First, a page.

According to another aspect, the subject matter described herein includes a method for acquiring three-dimensional range information of a scene. The method includes in a range camera, generating electromagnetic radiation that is reflected from target objects in the scene about which range information is desired. A sensor array of at least two dimensions collects images of the reflected electromagnetic radiation as an array of simultaneously captured pixels. A data value is determined for each captured pixel by analyzing the collected electromagnetic radiation, and by applying geometric and radiometric corrections to the data value. A three-dimensional location is determined for each captured pixel based on analysis of the data value of the captured pixels.

According to another aspect, the subject matter described herein includes a method for acquiring three-dimensional range information of a scene. The method includes in a range camera, generating electromagnetic radiation that is reflected from target objects in the scene about which range information is desired. A sensor array of at least two dimensions collects images of the reflected electromagnetic radiation as an array of simultaneously captured pixels. A data value is determined for each captured pixel by analyzing the collected electromagnetic radiation, and by applying a noise reduction algorithm to the data values for each captured pixel to reduce errors introduced by noise. A three-dimensional location is determined for each captured pixel based on analysis of the data value of the captured pixels.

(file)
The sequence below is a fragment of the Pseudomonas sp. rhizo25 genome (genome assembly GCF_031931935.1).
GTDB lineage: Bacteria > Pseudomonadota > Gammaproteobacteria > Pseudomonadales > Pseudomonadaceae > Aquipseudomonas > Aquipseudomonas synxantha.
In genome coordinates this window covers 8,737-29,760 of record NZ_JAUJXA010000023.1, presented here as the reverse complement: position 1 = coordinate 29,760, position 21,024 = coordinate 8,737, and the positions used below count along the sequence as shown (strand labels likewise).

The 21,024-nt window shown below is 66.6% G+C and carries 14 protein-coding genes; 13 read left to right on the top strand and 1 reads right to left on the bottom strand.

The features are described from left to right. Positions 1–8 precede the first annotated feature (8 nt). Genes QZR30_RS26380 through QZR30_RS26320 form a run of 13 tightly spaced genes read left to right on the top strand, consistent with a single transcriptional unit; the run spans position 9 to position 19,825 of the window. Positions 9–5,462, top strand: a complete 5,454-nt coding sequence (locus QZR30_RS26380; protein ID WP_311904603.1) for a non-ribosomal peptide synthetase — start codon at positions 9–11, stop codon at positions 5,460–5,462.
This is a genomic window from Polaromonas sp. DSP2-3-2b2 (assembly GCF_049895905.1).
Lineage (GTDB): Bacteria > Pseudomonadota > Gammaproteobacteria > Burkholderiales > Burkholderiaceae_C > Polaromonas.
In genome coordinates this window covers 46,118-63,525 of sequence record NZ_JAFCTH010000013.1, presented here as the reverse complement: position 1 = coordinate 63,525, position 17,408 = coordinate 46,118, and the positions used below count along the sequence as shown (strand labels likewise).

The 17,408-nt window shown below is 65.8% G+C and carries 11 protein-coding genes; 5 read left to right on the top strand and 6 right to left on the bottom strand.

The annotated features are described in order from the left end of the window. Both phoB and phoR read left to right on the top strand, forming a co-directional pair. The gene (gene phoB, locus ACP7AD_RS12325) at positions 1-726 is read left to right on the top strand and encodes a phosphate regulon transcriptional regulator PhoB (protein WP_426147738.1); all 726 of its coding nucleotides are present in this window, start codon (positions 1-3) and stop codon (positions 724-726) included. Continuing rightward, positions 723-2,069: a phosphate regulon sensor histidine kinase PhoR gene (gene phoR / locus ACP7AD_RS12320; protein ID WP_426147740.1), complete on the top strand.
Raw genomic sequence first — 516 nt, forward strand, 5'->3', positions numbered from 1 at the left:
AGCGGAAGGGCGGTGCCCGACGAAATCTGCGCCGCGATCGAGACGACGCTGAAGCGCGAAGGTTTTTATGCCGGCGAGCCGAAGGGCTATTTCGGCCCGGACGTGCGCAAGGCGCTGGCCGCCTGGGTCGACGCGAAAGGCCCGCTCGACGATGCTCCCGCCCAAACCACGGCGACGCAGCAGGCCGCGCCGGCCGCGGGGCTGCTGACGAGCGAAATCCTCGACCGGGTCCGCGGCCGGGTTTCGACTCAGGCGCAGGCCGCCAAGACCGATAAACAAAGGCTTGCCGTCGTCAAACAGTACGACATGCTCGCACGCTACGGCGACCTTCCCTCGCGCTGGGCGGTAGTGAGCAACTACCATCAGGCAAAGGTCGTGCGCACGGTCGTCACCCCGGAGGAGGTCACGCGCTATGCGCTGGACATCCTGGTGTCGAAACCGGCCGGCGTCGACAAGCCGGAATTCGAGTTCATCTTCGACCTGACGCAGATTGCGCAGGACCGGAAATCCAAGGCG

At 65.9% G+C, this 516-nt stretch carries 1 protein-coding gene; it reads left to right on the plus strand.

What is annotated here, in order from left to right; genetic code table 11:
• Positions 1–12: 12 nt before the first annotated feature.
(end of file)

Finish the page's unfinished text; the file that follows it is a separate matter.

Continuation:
According to another aspect, the subject matter described herein includes a method for acquiring color and three-dimensional range information of a scene. The method includes in a range camera, generating electromagnetic radiation that is reflected from target objects in the scene about which range information is desired. A range sensor array of at least two dimensions collects images of the reflected electromagnetic radiation as an array of simultaneously captured range pixels. A color sensor array of at least two dimensions collects images of the scene as an array of simultaneously captured color pixels. A three-dimensional location is determined for each captured range pixel based on analysis of the captured range pixels. A color data value is determined for each captured color pixel based on analysis of the captured color pixels.

According to another aspect, the subject matter described herein includes a method for acquiring three-dimensional range information of a scene. The method includes obtaining multiple images of a scene, where at least one image is taken using a different azimuth, elevation, or both. Obtaining each image includes generating electromagnetic radiation that is reflected from target objects in the scene about which range information is desired, collecting into a sensor array of at least two dimensions an image of the reflected electromagnetic radiation as an array of simultaneously captured pixels, and determining a data value for each captured pixel by analyzing the collected electromagnetic radiation. The multiple images are combined into a composite image with better accuracy, and a three-dimensional location is determined for each pixel in the composite image based on analysis of the composite image pixels.

According to another aspect, the subject matter described herein includes a method for acquiring three-dimensional range information of a scene. The method includes obtaining multiple images of a scene, where at least one image is taken using a different focus. Obtaining each image includes generating electromagnetic radiation that is reflected from target objects in the scene about which range information is desired, collecting into a sensor array of at least two dimensions an image of the reflected electromagnetic radiation as an array of simultaneously captured pixels, and determining a data value for each captured pixel by analyzing the collected electromagnetic radiation. The multiple images are combined into a composite image with better accuracy, and a three-dimensional location is determined for each pixel in the composite image based on analysis of the composite image pixels.